That is why they exist. And in WA and other states they've been very successful in keeping turnout down to about 5-6%.

March 28, 2016

My Mother's Garden by Kaitlyn Greenidge


IT was my first year as a scholarship student at a school that prized itself on teaching the skill of dispassionate debate. I quickly learned that the best thing you could bring to an argument was “objectivity.”

We practiced this objectivity in our current events class. It was never explicitly tied to identity, but it was implied. I learned that the best person to talk about wealth and class was an upper-middle class person because she supposedly could look at it dispassionately. The best person to talk about race was a white person, for the same reasons. The best person to talk about gender was a boy.

When people affected by issues spoke for themselves, they got too angry, too weepy, too irrational.

In the mid-1990s, the biggest threat to America continued to be the welfare queen. Or at least that’s what the news and many politicians all said. My school was far too genteel to name the welfare queen outright, but she haunted our balanced class discussions. The welfare queen was worse than disease and death and the destruction of the icecaps. She was worse than that because she was all those things in one, perpetually pregnant with pathologies, birthing out criminals and addicts and losers and apparently eating $50 steaks and driving gleaming Cadillacs while doing so.



Photos of the author with her new novel, WE LOVE YOU CHARLIE FREEMAN

March 24, 2016

ACLU: "Two lawyers walk into a bar. And get kicked out for being black."


ACLU lawyers are used to taking on injustice and speaking out on behalf of our clients. This time the discrimination happened to us.

We began the evening on a quest for a good karaoke night, and went to a bar called Brig. After waiting for more than half an hour to sing, we started to wonder when our number would be called. We planned to sing a hip hop and R&B hit from the ’90s — TLC’s Waterfalls.

But before our song was called, a bar employee came up and said we had to buy drinks to sing karaoke. Another bartender lunged at us within inches of our faces and shouted “Buy drinks!”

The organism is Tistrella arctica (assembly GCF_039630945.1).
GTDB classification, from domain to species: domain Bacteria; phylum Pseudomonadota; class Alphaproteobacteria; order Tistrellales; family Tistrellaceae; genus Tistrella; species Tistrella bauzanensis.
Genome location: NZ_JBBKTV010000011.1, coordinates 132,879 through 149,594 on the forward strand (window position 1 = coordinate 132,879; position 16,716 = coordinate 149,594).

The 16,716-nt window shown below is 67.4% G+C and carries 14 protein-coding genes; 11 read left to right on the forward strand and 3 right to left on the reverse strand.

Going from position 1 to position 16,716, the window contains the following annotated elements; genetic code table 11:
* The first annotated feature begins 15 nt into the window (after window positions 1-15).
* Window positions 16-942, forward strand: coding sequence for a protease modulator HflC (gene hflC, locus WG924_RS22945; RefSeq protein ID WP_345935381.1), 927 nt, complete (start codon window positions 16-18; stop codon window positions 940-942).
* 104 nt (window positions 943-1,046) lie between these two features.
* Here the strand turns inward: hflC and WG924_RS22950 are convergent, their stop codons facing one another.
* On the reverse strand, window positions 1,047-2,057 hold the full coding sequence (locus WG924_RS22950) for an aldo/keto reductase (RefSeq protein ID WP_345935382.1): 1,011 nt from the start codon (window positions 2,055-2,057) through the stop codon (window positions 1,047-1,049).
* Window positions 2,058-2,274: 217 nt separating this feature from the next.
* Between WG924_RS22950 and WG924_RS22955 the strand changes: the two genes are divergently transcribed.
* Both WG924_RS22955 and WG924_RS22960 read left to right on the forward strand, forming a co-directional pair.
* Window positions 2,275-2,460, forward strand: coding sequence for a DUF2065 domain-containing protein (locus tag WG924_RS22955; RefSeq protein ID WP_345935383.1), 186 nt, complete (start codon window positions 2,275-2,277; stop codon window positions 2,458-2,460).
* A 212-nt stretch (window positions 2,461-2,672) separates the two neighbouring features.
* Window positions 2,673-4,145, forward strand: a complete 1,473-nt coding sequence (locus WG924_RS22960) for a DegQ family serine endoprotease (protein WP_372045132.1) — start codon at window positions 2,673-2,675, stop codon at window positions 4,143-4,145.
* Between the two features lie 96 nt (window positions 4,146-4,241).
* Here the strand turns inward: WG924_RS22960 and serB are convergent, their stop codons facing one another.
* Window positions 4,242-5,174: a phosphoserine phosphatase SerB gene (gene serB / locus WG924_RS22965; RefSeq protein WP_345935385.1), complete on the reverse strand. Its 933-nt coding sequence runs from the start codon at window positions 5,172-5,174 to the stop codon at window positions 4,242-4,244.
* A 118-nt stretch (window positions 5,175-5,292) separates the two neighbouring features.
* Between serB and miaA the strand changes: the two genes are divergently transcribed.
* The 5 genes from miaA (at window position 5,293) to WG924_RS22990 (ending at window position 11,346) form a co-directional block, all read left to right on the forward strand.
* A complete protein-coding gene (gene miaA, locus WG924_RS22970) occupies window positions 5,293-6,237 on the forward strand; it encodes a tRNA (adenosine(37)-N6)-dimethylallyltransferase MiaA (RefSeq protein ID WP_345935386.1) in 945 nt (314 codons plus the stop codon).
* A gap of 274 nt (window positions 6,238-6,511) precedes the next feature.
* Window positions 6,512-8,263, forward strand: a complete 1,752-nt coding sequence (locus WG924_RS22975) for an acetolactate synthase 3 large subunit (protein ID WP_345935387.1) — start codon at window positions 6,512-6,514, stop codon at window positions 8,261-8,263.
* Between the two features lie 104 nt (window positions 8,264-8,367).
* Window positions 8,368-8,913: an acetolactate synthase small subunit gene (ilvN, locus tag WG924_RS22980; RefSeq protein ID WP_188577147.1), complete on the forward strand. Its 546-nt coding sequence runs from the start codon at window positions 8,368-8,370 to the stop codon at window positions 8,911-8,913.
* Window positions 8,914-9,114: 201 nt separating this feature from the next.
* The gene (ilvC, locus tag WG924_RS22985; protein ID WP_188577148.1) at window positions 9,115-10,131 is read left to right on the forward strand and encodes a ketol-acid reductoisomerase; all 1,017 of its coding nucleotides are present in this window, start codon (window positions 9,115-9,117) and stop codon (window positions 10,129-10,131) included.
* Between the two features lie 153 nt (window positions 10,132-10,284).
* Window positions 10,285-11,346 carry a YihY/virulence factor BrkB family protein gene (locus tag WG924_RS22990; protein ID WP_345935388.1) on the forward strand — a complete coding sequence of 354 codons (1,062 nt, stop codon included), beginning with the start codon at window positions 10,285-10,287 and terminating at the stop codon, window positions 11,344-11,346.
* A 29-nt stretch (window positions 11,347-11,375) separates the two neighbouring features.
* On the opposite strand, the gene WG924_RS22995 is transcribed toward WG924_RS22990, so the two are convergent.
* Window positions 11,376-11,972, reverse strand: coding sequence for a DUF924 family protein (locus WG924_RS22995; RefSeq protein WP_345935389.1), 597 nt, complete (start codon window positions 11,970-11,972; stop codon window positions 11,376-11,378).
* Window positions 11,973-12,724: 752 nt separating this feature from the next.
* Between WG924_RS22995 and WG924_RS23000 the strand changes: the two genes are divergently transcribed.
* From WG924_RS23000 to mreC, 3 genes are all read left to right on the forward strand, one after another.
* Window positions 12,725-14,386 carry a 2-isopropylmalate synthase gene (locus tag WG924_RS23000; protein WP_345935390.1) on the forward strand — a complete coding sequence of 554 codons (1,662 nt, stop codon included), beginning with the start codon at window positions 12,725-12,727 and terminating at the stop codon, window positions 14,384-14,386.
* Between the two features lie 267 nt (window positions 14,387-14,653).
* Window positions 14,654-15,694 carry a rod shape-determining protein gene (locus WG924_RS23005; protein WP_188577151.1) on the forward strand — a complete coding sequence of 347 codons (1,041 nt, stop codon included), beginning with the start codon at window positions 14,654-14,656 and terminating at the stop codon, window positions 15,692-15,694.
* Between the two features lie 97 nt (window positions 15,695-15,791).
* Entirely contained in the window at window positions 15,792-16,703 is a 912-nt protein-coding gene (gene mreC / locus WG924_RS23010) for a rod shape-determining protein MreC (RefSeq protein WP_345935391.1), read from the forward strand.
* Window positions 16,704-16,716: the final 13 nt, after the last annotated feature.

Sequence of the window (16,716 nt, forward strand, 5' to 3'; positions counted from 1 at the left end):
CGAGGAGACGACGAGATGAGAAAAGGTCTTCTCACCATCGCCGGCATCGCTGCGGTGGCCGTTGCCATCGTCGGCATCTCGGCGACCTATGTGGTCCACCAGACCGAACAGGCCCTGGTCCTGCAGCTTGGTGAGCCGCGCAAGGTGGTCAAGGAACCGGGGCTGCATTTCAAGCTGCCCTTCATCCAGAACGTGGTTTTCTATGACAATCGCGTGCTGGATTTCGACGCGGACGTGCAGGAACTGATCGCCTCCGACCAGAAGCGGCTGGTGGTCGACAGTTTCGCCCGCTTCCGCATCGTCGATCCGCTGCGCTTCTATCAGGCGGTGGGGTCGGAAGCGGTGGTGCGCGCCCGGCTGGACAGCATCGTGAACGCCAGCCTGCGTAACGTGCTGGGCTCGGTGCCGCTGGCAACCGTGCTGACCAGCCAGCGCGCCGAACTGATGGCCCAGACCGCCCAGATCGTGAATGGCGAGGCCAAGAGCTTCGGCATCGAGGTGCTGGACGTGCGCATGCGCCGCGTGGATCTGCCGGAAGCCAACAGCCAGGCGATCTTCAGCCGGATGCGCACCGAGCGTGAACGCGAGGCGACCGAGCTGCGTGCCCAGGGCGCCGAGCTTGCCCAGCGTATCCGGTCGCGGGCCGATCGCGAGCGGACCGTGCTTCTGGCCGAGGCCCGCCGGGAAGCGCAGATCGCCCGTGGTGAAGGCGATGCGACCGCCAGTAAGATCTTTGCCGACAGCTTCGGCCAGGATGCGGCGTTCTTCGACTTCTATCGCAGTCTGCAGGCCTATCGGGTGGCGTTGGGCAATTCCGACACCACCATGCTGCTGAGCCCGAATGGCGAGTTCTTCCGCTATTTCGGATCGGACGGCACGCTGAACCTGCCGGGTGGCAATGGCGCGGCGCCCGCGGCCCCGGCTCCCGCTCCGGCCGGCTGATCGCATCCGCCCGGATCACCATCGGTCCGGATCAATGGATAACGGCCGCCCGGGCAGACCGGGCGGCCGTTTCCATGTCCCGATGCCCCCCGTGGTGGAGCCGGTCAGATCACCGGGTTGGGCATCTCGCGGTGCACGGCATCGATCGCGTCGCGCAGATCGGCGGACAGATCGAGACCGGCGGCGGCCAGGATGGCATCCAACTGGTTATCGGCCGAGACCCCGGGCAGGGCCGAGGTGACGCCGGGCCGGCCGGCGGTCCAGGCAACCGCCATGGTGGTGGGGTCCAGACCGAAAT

Our group of three had already bought two drinks. But it quickly became clear to us that we were unwelcome in the bar.

March 24, 2016

NYT: On the Supreme Court, the Senate Defers to the NRA


That is what the majority leader, Mitch McConnell, said the other day when asked about the possibility of considering and confirming President Obama’s nominee, Judge Merrick Garland, after the November elections. “I can’t imagine that a Republican majority in the United States Senate would want to confirm, in a lame-duck session, a nominee opposed by the National Rifle Association,” he told “Fox News Sunday.”

Put aside the absurd rationales Senate Republicans have trotted out for not holding a hearing on the Garland nomination, and consider how extreme this latest position is. As long as Republicans control the Senate, Mr. McConnell says, they will delegate their judgment to the N.R.A.’s paranoid far-right lobbyists, whom nobody elected, and who staunchly oppose measures, like universal background checks, supported by 90 percent of Americans — and three-quarters of N.R.A. members.

Mr. McConnell says he wants the next president to fill the vacancy. But if a Democrat wins the election, the N.R.A. will surely oppose any person he or she nominates. What will Mr. McConnell and his caucus do then?

In other words, forget the voters. Forget that Judge Garland has been supported and praised by top Republicans and Democrats for years. The N.R.A. doesn’t like him — for no fact-based reason — and that’s all that matters.